Her breakthrough novel “The Time Traveler’s Wife” a decade ago sold 1.3 million copies. It led to a 2009 movie starring Rachel McAdams and a $5 million advance for her next novel, 2009’s “Her Fearful Symmetry.”
“I consider ‘art’ to include any creative work,” Niffenegger says via an e-mail interview from London, where her “Raven Girl” picture book was turned into a ballet by choreographer Wayne McGregor that recently ended its run at the Royal Opera House. “My writing is part of my work as an artist. I don’t worry about media, and I enjoy trying new things. Quite a lot of artists are also writers.”
Accordingly, “My intentions for this exhibit are the same as for my entire body of work. I am interested in the strangeness of the ordinary; in heightening awareness of the passage of time; in sex, death, rock ’n’ roll; in the fleeting nature of our selves.”
Certainly her visual works tell their own alluring, mysterious stories, with butterflies flapping out of ears, skeleton horses pulling hearses and women taking wing alongside birds in the 239 paintings, drawings, prints and examples of book art.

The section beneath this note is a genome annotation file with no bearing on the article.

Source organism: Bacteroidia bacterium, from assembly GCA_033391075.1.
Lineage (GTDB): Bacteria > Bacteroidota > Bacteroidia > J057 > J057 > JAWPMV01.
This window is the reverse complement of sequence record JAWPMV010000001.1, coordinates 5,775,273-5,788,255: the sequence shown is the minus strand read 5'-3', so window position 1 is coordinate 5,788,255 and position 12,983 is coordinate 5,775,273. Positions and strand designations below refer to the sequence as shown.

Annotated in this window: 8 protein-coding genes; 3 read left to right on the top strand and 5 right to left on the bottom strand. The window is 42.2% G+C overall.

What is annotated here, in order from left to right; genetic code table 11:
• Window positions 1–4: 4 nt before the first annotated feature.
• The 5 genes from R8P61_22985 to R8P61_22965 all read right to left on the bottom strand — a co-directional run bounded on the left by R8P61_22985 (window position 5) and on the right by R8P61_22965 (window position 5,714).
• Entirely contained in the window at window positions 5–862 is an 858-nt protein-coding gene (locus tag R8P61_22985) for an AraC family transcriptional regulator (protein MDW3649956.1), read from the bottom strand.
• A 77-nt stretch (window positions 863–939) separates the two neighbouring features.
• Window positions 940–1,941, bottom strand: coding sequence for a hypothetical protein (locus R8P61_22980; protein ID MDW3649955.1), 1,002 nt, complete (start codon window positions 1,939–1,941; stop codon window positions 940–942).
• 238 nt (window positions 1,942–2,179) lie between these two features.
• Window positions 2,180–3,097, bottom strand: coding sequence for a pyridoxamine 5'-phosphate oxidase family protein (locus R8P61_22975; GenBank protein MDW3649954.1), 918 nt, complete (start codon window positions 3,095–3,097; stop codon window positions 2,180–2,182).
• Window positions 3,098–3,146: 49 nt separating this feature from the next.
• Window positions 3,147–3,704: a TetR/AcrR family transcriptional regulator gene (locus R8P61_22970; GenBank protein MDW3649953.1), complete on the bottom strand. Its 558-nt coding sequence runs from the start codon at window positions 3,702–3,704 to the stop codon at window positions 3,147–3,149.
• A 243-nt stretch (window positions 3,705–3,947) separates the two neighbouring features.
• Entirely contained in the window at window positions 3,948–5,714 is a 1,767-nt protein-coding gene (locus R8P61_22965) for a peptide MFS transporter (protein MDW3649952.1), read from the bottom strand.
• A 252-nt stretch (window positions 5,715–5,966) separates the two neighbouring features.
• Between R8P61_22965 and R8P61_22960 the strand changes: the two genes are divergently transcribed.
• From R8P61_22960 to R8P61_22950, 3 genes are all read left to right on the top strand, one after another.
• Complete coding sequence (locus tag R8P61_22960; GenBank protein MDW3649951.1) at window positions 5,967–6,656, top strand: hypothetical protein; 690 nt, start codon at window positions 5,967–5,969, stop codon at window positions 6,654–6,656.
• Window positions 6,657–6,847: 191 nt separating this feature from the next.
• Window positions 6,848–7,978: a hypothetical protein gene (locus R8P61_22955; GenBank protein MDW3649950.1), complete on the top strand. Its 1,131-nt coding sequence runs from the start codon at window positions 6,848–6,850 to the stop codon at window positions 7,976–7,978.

“A novel will usually have a larger audience than a graphic novel or artist’s book though I hope that is slowly changing,” says Niffenegger. Her writing career took off when “Time Traveler’s Wife” became a “Today” Show Book Club pick, but it was a different type of book — graphic novels — that was to have been the focus of what became a mid-career retrospective for the Chicago artist, writer and academic, who turned 50 on June 13.
“Book arts have slowly been gaining recognition,” Niffenegger says. “And as electronic publishing comes along, the book arts have influenced book design and have filled an urge to have more tactile, satisfying books.”
Indeed, she adds, “Many designers and artists who spend their time on computers during the day spend their studio time printing, binding [and] making paper. I think there is a craving for physical books and as more people become aware of book arts the audience will increase.
Niffenegger has found adaptation of her visual novels in other media, such as “The Raven Girl.”
“Collaborating with Wayne McGregor and all the creative people at the Royal Ballet was interesting and sent me down paths I hadn’t tried before. It was especially good because we worked together from the beginning; the story was made particularly for Wayne to make a dance, so it was not quite an adaptation, it was a work that is meant to have several forms.”
Next, she says, it will be a film.
“I would like to work on other performance works and collaborations,” Niffenegger says. One of her other visual books, “The Three Incestuous Sisters,” may become an opera.